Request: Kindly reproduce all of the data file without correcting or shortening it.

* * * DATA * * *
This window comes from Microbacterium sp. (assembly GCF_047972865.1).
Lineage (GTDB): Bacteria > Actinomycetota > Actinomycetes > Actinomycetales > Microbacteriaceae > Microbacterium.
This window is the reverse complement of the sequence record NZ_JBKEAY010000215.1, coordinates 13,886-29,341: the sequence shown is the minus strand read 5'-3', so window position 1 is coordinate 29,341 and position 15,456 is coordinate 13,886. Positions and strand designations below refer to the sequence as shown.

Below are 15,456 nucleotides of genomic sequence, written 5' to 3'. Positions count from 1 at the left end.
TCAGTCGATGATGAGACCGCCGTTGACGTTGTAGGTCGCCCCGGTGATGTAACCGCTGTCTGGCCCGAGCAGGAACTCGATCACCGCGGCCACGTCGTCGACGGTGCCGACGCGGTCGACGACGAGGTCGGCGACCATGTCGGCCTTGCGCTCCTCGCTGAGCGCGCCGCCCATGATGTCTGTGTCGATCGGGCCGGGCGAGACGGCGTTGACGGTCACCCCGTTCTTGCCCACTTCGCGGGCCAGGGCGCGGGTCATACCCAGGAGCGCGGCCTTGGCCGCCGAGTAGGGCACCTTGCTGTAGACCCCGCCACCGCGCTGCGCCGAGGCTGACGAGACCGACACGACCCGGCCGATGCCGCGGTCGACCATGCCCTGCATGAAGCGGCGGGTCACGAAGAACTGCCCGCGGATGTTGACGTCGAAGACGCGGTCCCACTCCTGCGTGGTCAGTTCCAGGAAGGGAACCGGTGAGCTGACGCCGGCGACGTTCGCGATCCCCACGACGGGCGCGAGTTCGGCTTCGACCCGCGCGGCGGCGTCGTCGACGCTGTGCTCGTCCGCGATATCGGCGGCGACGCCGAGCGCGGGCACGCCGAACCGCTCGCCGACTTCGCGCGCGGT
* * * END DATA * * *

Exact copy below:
This window comes from Microbacterium sp. (assembly GCF_047972865.1).
Lineage (GTDB): Bacteria > Actinomycetota > Actinomycetes > Actinomycetales > Microbacteriaceae > Microbacterium.
This window is the reverse complement of the sequence record NZ_JBKEAY010000215.1, coordinates 13,886-29,341: the sequence shown is the minus strand read 5'-3', so window position 1 is coordinate 29,341 and position 15,456 is coordinate 13,886. Positions and strand designations below refer to the sequence as shown.

Below are 15,456 nucleotides of genomic sequence, written 5' to 3'. Positions count from 1 at the left end.
TCAGTCGATGATGAGACCGCCGTTGACGTTGTAGGTCGCCCCGGTGATGTAACCGCTGTCTGGCCCGAGCAGGAACTCGATCACCGCGGCCACGTCGTCGACGGTGCCGACGCGGTCGACGACGAGGTCGGCGACCATGTCGGCCTTGCGCTCCTCGCTGAGCGCGCCGCCCATGATGTCTGTGTCGATCGGGCCGGGCGAGACGGCGTTGACGGTCACCCCGTTCTTGCCCACTTCGCGGGCCAGGGCGCGGGTCATACCCAGGAGCGCGGCCTTGGCCGCCGAGTAGGGCACCTTGCTGTAGACCCCGCCACCGCGCTGCGCCGAGGCTGACGAGACCGACACGACCCGGCCGATGCCGCGGTCGACCATGCCCTGCATGAAGCGGCGGGTCACGAAGAACTGCCCGCGGATGTTGACGTCGAAGACGCGGTCCCACTCCTGCGTGGTCAGTTCCAGGAAGGGAACCGGTGAGCTGACGCCGGCGACGTTCGCGATCCCCACGACGGGCGCGAGTTCGGCTTCGACCCGCGCGGCGGCGTCGTCGACGCTGTGCTCGTCCGCGATATCGGCGGCGACGCCGAGCGCGGGCACGCCGAACCGCTCGCCGACTTCGCGCGCGGT